BOOK REVIEW: Star Wars Art: Visions

Lucasfilm’s latest book, Star Wars Art: Visions, by J.W. Rinzler (Executive Editor at Lucasfilm), and George Lucas, hit stores on November 1st 2010, Featuring pieces by renowned artists such as Amano, Allan R. Banks, Harley Brown, Gary Carter, James Christensen, Michael Coleman, Philippe Druillet, Donato Giancola, Ann Hanson, H. R. Giger, Daniel Greene, Arantzazu Martinez, Syd Mead, Moebius, Paul Oxborough, Alex Ross, Anthony J. Ryder, Dolfi Stoki, William Stout, Dan Thompson, Julie Bell and Boris Vallejo, Scott Waddell, and Jamie Wyeth.

"Princess Leia" by Daniel E Greene


In the preface, Sean McLain from Acme Archives says, “No other picture in our entertainment history has generated so much fan involvement.” That’s basically the slam dunk of this beautiful book, or as George calls it “an interpretative art project.” The idea began in 2005 and after a 4 year search, George Lucas invited over 100 artists, both well-known and up and coming, to contribute a piece that captures the question “What is your vision for Star Wars?”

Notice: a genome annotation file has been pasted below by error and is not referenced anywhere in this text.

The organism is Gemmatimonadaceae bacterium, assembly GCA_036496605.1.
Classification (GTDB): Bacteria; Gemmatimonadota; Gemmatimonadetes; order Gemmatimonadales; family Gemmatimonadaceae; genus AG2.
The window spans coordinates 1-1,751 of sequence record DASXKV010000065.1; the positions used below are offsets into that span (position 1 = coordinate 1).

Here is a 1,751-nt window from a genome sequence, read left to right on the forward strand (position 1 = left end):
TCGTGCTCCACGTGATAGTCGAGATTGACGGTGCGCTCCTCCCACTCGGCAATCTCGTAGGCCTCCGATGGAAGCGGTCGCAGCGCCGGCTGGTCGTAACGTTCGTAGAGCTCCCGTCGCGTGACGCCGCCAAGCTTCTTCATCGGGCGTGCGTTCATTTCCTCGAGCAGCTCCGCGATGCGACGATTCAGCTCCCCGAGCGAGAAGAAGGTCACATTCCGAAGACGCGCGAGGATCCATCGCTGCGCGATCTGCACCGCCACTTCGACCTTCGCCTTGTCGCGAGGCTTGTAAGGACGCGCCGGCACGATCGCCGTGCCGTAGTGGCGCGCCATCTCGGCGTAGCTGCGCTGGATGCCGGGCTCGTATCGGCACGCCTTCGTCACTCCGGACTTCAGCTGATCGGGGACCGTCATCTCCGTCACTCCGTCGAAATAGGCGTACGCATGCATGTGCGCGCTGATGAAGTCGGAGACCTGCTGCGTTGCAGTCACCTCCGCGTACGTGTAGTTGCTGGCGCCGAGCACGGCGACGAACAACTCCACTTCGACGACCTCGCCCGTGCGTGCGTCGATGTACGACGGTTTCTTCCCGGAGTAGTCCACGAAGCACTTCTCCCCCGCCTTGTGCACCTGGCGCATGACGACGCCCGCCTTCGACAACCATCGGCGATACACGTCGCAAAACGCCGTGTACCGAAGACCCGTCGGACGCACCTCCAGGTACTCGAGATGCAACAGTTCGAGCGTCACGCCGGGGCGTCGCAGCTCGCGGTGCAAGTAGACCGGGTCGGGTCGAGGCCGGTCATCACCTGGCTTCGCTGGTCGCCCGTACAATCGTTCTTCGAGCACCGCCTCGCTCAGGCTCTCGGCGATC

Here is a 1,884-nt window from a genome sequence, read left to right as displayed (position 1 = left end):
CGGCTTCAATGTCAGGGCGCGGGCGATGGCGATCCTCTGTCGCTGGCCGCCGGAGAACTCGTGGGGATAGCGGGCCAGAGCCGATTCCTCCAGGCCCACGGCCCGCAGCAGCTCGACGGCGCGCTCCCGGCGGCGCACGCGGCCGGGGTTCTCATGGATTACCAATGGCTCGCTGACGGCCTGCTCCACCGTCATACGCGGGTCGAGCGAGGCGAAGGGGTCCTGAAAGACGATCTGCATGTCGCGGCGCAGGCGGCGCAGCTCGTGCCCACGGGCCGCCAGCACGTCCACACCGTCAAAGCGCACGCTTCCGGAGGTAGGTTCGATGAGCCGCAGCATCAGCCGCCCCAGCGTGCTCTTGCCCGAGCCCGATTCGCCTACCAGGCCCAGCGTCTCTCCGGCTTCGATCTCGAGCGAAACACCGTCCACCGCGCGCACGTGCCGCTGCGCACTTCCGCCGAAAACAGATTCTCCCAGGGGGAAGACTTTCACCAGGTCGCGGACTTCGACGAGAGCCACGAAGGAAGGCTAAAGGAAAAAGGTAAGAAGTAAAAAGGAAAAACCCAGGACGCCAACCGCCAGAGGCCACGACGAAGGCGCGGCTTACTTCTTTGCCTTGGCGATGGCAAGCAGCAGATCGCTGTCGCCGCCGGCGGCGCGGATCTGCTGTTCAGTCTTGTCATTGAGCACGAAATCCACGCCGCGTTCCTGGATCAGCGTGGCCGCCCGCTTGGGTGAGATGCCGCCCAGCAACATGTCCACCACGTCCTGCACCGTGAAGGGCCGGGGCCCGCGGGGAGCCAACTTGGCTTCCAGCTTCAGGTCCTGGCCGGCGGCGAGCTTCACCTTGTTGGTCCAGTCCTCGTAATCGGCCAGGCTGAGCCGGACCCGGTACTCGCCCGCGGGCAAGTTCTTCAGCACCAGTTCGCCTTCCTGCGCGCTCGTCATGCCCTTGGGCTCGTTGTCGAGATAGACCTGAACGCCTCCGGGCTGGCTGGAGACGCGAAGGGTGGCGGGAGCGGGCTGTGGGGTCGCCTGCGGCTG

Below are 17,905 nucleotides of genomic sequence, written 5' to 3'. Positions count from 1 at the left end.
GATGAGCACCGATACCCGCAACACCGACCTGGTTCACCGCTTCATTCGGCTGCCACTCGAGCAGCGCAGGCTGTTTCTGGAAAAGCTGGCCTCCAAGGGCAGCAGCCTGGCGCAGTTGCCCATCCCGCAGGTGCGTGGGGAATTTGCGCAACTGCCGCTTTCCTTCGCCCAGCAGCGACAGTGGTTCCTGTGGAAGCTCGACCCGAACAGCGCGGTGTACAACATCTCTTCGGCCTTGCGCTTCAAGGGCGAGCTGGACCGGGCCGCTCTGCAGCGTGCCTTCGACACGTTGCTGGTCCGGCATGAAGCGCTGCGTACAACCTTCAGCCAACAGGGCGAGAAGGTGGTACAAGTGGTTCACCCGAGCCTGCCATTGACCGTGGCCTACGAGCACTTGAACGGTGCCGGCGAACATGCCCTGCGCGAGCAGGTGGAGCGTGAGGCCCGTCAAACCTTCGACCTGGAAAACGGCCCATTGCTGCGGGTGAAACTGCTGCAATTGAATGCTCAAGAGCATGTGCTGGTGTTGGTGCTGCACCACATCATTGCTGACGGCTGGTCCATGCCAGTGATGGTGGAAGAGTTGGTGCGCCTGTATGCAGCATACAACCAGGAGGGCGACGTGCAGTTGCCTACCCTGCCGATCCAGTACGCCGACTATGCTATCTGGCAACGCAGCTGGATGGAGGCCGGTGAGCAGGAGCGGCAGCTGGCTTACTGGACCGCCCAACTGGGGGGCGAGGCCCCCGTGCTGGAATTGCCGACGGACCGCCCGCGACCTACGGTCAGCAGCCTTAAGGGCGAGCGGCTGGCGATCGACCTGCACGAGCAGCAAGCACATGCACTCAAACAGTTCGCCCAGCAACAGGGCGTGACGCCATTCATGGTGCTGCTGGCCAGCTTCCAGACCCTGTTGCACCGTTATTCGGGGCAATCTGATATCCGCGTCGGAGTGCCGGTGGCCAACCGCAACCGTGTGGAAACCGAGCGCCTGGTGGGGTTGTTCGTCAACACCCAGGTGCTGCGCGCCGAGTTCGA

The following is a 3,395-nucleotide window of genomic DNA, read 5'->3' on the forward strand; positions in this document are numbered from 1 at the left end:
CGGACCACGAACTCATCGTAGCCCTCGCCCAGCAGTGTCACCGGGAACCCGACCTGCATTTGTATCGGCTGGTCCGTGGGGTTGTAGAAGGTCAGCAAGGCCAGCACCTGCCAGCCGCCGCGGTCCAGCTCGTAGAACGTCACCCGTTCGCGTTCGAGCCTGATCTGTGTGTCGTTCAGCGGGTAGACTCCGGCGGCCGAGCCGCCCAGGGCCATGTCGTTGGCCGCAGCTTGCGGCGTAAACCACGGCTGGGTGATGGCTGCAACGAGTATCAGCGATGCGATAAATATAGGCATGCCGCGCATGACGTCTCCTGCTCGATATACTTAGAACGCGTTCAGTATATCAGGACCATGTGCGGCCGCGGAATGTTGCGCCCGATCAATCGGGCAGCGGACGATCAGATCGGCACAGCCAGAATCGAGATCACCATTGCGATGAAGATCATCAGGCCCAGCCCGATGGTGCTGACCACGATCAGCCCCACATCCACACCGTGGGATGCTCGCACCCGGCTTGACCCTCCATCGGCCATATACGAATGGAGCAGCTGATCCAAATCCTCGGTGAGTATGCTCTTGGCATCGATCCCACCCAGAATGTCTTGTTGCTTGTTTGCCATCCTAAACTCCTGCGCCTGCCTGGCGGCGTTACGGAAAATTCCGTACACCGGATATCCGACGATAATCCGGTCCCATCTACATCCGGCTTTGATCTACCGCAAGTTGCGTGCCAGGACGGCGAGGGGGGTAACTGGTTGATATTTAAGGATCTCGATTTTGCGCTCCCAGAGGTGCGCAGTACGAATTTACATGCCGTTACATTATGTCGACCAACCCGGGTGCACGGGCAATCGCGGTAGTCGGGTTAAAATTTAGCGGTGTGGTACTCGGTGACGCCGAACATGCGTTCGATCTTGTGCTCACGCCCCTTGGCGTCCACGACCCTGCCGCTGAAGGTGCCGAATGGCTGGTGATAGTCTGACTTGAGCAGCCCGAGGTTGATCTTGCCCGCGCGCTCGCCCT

Just when you think, “Not another Star Wars book,” Lucasfilm does it once again — try (actually, do or do not) flipping through this gem. It’s like getting a look inside the artists’ heads as to how they interpret Star Wars, and there are quite a range of visions here. Some are more abstract, like Will Wilson’s “Dawn of Maul”, the red Baby Darth Maul, while others are more literal, like Peter Ferk’s “The Stuff That Dreams Are Made Of,” even telling a entire story with one page of art. Some inspirations are blended, like American Graffiti and George’s love for cars., (see Eric Joyner’s “Dining at Mel’s” with the droids pulling up to the carhop.) It’s truly a treat to turn each page, anticipating the next piece, imagining the artist at work and knowing that after 33 years, Star Wars is still such an inspiration for so many, captured in so many different ways.

“Shadows of Tatooine” by Raymond Swanland

Any fan of Star Wars will not be disappointed. I brought the book into work and my designers are fighting over it. And I say this genuinely, that I will be carefully cutting out the pages of this book with my exacto blade, framing some and putting the remainder on my walls at work, because they are just too good to be bound up. Mom, you can buy me another one for Christmas!

Check out this trailer for Star Wars Art: Visions!

The hardcover book is 176 pages, 12.5 x 10.5 inches, and contains 120 full-color and black-and-white illustrations.

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